“An almost-forgotten composer and a city the musical culture of which is still to be appreciated fully get the best possible treatment in this disc of cello concertos from eighteenth-century Naples.”
The old saw goes that ‘there’s a reason you’ve never heard of X’. But if the early music movement has taught us anything at all, it’s how wrong that is. Cello napoletano is absolutely a case in point. The great doyen of Neapolitan composers, Alessandro Scarlatti, is represented on the disc by the sinfonia to his 1702 serenata Clori, Dorino e Amore and Francesco Geminiani’s extremely brief residency in the city between 1711 and 1714 is marked by the inclusion of his concerto grosso in E minor Op. 3 No 3. The lion’s share of the disc, however, goes to violinist, composer, and instructor at the conservatory of S. Maria di Loreto Nicola Fiorenza, four of whose cello concertos and one of whose trio sonatas grace the disc. If you don’t know who Nicola Fiorenza is, then you’d be forgiven — it seems that history almost didn’t know who he was, either. His appointment to the staff of the conservatory in 1743, perhaps the position that launched his career, happened through the unorthodox means of a blind ballot. While Fate’s selection of him probably caused the governor of the conservatory some heartache — he reportedly beat students at the conservatory and drew his sword on them — we can rejoice: this is clearly a major composer active in the period that for English-speaking listeners is dominated by Bach, Handel and Vivaldi and everything on this disc is a real delight and pleasure. Another discovery to be made on this disc is that of the musical culture of the city of Naples itself. Listeners will probably know the names of the two Scarlattis, although Domenico actually passed most of his career outside the city, and probably that of Pergolesi, if not least for the Stabat mater. But how many know the music of a Porpora, let alone the lesser lights of a Durante, Leo, Feo or Jommelli, all of whom called the city home, or, indeed, the vast repertoire of Neapolitan opera seria and opera in dialect?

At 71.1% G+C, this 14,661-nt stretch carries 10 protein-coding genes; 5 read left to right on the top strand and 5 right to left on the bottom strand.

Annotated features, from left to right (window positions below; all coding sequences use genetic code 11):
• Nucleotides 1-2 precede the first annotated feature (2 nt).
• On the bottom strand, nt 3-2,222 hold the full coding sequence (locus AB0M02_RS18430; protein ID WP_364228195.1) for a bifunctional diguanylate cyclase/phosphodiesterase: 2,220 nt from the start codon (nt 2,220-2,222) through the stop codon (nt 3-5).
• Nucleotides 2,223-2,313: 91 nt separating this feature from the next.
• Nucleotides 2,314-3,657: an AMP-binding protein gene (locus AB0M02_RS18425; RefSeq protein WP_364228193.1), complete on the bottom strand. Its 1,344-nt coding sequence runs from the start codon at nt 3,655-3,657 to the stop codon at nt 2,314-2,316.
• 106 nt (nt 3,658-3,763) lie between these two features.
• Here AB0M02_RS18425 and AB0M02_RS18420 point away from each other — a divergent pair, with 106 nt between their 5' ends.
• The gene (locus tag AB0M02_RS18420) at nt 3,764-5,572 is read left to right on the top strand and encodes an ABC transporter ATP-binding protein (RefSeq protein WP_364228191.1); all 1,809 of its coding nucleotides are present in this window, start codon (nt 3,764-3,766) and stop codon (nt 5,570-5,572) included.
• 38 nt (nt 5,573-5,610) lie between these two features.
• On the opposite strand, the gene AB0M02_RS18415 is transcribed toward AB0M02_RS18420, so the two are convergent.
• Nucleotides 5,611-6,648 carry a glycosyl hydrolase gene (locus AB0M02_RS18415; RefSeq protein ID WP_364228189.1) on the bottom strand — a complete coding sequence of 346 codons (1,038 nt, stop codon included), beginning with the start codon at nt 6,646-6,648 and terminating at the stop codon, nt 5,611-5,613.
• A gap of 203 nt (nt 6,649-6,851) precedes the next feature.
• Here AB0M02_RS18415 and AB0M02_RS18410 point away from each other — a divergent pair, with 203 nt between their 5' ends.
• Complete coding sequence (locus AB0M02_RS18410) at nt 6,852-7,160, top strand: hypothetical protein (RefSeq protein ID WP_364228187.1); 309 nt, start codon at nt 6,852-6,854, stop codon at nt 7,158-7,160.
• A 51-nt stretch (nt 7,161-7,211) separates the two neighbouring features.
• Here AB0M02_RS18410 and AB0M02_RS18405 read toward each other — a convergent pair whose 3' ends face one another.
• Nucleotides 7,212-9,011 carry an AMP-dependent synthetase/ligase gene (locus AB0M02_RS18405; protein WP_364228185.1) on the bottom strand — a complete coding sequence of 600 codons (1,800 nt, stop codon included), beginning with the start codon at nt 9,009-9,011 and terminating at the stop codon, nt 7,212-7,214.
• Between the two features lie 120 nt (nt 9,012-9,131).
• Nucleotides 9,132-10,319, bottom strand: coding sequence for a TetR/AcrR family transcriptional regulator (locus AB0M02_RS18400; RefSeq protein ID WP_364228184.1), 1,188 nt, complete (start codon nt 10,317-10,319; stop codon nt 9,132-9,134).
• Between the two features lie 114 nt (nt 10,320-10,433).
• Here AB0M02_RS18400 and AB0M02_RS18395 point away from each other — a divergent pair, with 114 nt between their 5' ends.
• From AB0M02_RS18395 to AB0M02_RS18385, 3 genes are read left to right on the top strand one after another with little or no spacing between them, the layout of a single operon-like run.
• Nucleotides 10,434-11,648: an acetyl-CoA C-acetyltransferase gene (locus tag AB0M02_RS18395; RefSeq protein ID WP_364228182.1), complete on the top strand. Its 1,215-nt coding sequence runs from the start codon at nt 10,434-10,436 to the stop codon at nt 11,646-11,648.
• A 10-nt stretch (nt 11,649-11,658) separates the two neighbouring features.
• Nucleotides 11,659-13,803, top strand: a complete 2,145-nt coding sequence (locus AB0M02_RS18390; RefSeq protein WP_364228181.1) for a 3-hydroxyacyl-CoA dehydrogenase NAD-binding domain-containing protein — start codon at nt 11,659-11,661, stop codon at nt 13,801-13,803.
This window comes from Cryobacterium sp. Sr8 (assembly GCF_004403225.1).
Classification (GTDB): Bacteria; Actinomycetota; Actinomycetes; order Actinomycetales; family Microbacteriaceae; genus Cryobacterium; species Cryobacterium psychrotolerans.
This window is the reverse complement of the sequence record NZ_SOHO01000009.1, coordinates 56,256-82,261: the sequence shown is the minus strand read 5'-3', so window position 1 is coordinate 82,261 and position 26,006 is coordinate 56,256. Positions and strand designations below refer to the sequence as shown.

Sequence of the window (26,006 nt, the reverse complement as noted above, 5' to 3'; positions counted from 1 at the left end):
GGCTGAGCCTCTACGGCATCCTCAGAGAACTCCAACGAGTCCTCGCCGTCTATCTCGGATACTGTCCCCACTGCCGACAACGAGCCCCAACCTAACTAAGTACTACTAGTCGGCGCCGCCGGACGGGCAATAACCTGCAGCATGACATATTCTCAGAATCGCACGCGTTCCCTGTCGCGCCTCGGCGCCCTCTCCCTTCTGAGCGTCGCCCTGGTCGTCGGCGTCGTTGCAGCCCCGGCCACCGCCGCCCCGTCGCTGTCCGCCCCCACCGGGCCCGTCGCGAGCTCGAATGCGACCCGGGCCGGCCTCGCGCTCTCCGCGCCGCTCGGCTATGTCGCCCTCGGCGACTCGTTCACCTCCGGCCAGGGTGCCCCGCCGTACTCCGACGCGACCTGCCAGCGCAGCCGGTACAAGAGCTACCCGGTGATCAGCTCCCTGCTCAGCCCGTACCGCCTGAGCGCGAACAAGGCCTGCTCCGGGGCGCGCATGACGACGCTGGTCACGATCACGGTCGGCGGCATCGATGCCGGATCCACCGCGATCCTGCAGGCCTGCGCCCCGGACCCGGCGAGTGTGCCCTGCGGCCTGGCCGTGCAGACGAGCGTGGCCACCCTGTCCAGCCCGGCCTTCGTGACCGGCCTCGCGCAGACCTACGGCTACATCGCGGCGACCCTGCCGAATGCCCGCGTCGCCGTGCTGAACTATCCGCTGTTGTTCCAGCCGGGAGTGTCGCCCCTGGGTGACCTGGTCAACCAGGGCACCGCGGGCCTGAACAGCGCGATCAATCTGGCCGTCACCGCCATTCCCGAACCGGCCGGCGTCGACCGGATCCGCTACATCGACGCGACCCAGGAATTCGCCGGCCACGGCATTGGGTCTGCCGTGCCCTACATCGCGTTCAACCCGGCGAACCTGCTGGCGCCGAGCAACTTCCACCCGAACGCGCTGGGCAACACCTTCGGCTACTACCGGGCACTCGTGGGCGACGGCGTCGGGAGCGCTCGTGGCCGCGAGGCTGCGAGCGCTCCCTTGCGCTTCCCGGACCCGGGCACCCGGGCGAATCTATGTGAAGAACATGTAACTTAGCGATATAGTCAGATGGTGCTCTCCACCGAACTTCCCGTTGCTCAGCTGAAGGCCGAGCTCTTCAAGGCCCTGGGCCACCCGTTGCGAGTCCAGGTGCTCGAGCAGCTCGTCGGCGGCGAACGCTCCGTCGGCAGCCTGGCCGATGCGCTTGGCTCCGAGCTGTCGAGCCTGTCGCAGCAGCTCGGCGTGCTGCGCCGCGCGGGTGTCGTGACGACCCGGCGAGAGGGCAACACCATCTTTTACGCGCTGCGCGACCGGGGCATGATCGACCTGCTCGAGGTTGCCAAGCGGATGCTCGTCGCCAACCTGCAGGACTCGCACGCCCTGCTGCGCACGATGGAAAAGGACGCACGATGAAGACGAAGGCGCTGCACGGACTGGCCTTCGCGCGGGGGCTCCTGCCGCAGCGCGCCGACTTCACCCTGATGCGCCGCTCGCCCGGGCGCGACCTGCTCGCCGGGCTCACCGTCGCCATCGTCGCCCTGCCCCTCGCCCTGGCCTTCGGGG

Nominally at least Fiorenza’s concertos should be compared with those of Leonardo Leo (recorded on Brilliant Classics CD 93681), written at roughly the same time as Fiorenza’s. These composers represent the twin poles of Neapolitan musical expression in the eighteenth century, from the learned and rather dry style of Leo (the cello concertos contain a number of fugal movements) to the often ravishing cantilenas of Fiorenza, whether in slow or fast movements. Like his contemporaries Corelli and Caldara, melodies just seem to pour from Fiorenza, but he was also clearly a liberal thinker about form in a way that is sometimes absent from his great contemporary, Vivaldi. Although the cello concertos are cast in the mould of a sonata da chiesa, Fiorenza will depart happily from the standard recipe, for example in the opening movement of the concerto in F major that opens this disc, with its fast and slow sections of completely contrasting character.
The last and greatest discovery on this CD is the performers. Van Diemen’s Band, based in Tasmania (and hopefully a sign of the leadership Tasmania will come to assume in cultural affairs in Australia), has been on my radar for some time, but this is my first exposure to their music making. Led by Julie Fredersdorff, the ensemble brings together many of the most significant names in early music in Australia — Lucinda Moon, Lizzy Welsh, Deirdre Dowling, Kirsty McCahon, Laura Vaughan and Donald Nicholson — and maturity of their sustained relationship in many different ensembles, including in chamber music, is evident. This is taut, disciplined playing, sustained by a single vision of what the music will be, whether in accompaniment settings or in the works by Scarlatti and Geminiani that they play alone. Their rich and vibrant sound, the product of just thirteen players, is admirably captured in the ballroom of Government House in Hobart by Alex Stinson. To my eternal shame, this is also the first time I have encountered the musicianship of Catherine Jones, a Perth native who has gone on to have a significant career in Europe. Fiorenza gets the most sympathetic reader of his music imaginable in her — she clearly loves the numerous opportunities the composer gives for sustained legato playing in aria-form movements, but she never lets the focus on fine sound production drop when the going gets tougher in fast movements. Music and performers meet on this disc in near-perfect synthesis. A pleasure from beginning to end, and with discoveries to be made constantly along the way, this recording is highly recommended.